Prep sports starting (copy)

Fans gather Sept. 24 to watch Redmond and Crook County high school baseball players in Redmond

. A lack of masks among people on and off the field prompted school district officials to ban spectators from games.

Central Oregon high school sports teams could be sticking close to home for  competition if athletic departments follow state  recommendations to create schedules against local and regional teams as a way to limit the spread of COVID-19.   

The recommendations, which were made in August, would create unusual matchups. Football could see multiple games against the same opponents, and baseball, basketball and volleyball teams could see competition against smaller schools. How playoffs and championships would be handled is uncertain. 

A more regional-focused schedule could cause quite the shakeup from what the 13 Central Oregon schools in seven different conferences played a year ago.

Athletic directors across the state are waiting for more guidance from the Oregon School Activities Association, the state’s high school sports governing body. The association meets Monday morning to discuss how to move forward with competitions, which are scheduled to start after Christmas, and keep people safe at the same time.     

“Our stance is that we would like to go regional and stay close to home and develop schedules within our area if we need to get outside the box and play within our conference with the Salem schools we will venture down that road and see if those things are possible,” said Dave Williams, the athletic director of the Bend-La Pine School District. “But right now, it is just a guessing game.”

The association’s recommendation is based on guidelines set forth by the Oregon Health Authority and the Oregon Department of Education. If the decision is made to allow long-distance travel for competition, more buses would need to be used which could impact the school's athletic travel budget. 


For the 2020-21 school year, the Bend-La Pine School District, Central Oregon’s largest school district, has an athletic transportation budget of $408,840  to cover the district’s four high schools.  The cost has remained fairly steady dating back to the 2016-17 school year.

Bend,  Mountain View and Summit high schools were traveling to Salem for more than half of their Mountain Valley Conference games. Redmond, Ridgeview and Crook County have Pendleton in their conference.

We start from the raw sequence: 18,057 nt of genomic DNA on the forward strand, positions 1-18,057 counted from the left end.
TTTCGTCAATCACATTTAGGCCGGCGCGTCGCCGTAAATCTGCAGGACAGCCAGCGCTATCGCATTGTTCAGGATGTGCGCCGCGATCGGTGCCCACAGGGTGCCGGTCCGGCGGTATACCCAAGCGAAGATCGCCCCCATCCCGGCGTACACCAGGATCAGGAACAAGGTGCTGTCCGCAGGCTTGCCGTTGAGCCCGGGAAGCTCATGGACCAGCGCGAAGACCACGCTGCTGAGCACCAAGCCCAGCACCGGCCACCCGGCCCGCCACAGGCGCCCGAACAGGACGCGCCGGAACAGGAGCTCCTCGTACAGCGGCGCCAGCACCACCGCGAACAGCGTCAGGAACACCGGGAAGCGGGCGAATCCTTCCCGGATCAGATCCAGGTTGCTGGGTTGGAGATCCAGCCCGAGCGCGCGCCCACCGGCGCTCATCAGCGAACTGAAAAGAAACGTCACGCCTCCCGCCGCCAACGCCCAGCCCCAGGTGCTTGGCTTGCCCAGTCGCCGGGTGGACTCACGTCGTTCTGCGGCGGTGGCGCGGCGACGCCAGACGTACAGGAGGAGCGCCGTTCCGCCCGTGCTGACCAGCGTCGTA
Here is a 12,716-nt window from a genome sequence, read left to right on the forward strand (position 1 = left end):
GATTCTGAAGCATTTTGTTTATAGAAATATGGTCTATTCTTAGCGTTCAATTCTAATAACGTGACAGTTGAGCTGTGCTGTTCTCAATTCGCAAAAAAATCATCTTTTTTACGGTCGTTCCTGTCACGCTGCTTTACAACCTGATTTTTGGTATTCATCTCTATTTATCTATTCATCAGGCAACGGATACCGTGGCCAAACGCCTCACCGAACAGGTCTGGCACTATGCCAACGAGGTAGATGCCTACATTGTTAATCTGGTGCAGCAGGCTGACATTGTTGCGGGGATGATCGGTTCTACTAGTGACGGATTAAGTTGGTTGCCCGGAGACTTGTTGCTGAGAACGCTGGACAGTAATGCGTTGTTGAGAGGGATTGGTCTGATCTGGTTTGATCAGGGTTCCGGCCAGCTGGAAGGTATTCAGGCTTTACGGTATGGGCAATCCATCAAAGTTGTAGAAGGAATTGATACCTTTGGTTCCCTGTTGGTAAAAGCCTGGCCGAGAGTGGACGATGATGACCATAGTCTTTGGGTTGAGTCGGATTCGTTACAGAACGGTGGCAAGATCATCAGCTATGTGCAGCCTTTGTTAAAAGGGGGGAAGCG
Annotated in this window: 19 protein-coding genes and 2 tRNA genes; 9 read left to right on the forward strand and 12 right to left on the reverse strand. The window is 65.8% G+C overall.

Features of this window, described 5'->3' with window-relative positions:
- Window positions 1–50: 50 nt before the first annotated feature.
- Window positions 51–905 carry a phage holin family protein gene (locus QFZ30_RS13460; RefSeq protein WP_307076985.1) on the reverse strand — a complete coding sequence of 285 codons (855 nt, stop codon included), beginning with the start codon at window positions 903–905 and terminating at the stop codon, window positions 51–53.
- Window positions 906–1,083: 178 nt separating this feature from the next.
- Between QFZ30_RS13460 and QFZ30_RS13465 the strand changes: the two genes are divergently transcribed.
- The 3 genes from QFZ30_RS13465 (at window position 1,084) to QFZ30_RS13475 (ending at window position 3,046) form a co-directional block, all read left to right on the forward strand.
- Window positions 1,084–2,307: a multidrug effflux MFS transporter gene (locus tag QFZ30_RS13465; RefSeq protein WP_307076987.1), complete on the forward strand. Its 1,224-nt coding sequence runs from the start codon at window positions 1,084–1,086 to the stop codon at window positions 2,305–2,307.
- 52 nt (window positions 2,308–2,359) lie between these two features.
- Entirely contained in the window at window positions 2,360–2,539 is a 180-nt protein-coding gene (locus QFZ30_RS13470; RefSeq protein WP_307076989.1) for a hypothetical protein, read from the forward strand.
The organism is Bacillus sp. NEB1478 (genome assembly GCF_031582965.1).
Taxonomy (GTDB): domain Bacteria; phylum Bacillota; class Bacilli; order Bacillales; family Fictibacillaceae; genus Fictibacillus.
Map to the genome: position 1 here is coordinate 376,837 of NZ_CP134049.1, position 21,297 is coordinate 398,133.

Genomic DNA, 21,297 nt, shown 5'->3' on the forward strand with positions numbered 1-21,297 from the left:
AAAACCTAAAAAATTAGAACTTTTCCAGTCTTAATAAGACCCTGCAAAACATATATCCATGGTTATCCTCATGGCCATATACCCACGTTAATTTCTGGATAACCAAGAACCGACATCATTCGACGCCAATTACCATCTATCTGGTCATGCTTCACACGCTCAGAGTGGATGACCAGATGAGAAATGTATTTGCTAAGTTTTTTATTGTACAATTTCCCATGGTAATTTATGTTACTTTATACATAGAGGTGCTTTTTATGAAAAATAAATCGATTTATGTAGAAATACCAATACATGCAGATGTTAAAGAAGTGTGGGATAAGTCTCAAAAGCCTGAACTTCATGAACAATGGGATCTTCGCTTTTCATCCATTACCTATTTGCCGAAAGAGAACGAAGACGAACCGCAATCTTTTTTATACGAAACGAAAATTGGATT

Only one of La Pine's conference opponents is within 100 miles (97 miles to Pleasant Hill); the closest Culver conference opponent is Colton which is over 120 miles away; and the Class 1A Mountain Valley League with Trinity Lutheran, Central Christian and Gilchrist travel all over Southern Oregon.

 The larger sports teams — football and track and field for example — would need to add multiple busses to transport teams with the social distancing parameters, Williams said. 

“If we take four or five buses for one (track and field) team, multiply that by three high schools, that is a big ask for our transportation department,” Williams said. “Even with football you go from one, maybe two buses to three.”

A more regional schedule would make sense financially without the possible anchor of  long,expensive bus rides. On the other hand, schools will lose money if fans can't attend in person. 

“No fans and or no competitions means no money,” said Bill Wittman, a vice principal, and athletic director at West Salem High School. “Reduced schedules mean less money. If we play more regionally, there’s a chance we could have more people in the stands, but again, we don’t know if fans will be allowed or not.”

Madras High School Athletic Director Evan Brown does not know whether or not the typical schedule is a possibility in the 2020-21 school year, but is hopeful to play in the  Tri-Valley Conference schedule, which is primarily schools from the Willamette Valley.

Sisters High School Athletic Director Gary Thorson has a feeling that a normal conference schedule would mean the Outlaws have to travel an average of 107 miles to face the six other schools which make up the Oregon West Conference might not happen, at least in late December. 

“That is obviously not up to me, but when you look at what is going on we appear headed that way at least for the winter sports if we have them,” Thorson said. “For the other seasons, we might have a chance for league schedules.”

He also said that they are ready to make the trips — which go as far as Woodburn and Newport — and take extra buses to adhere to social distancing.

Travel plans for the upcoming seasons could be determined by the plans for postseasons, especially for sports where playoff berths are determined by conference play, like basketball, softball and soccer.

Playing a more regional schedule where classifications are mixed together makes determining a post-season schedule tricky.  They are traditionally determined by conference and league performance as well as the results against the same classifications.

“Our conference (Mountain Valley Conference) will probably lean toward as much regional type activity as we can handle,” Williams said. “We still want to honor what we have within our league, but the reality of that being in place this year is not too optimistic right now. It will really hinge on each season and which sport’s (postseason) look like.”

With so much still up in the air and questions unanswered, Williams and other athletic directors in the area are working together to formulate a way for the regional schools to compete with one another, while still planning for the chance that a more typical schedule is able to happen. Kids’ safety is at the forefront of the issue. 

“We are trying to put things together where we can be closer to home,” Williams said, “and hopefully get into the (regular conference play) seasons that are coming up.” 

Reporter: 541-383-0307,

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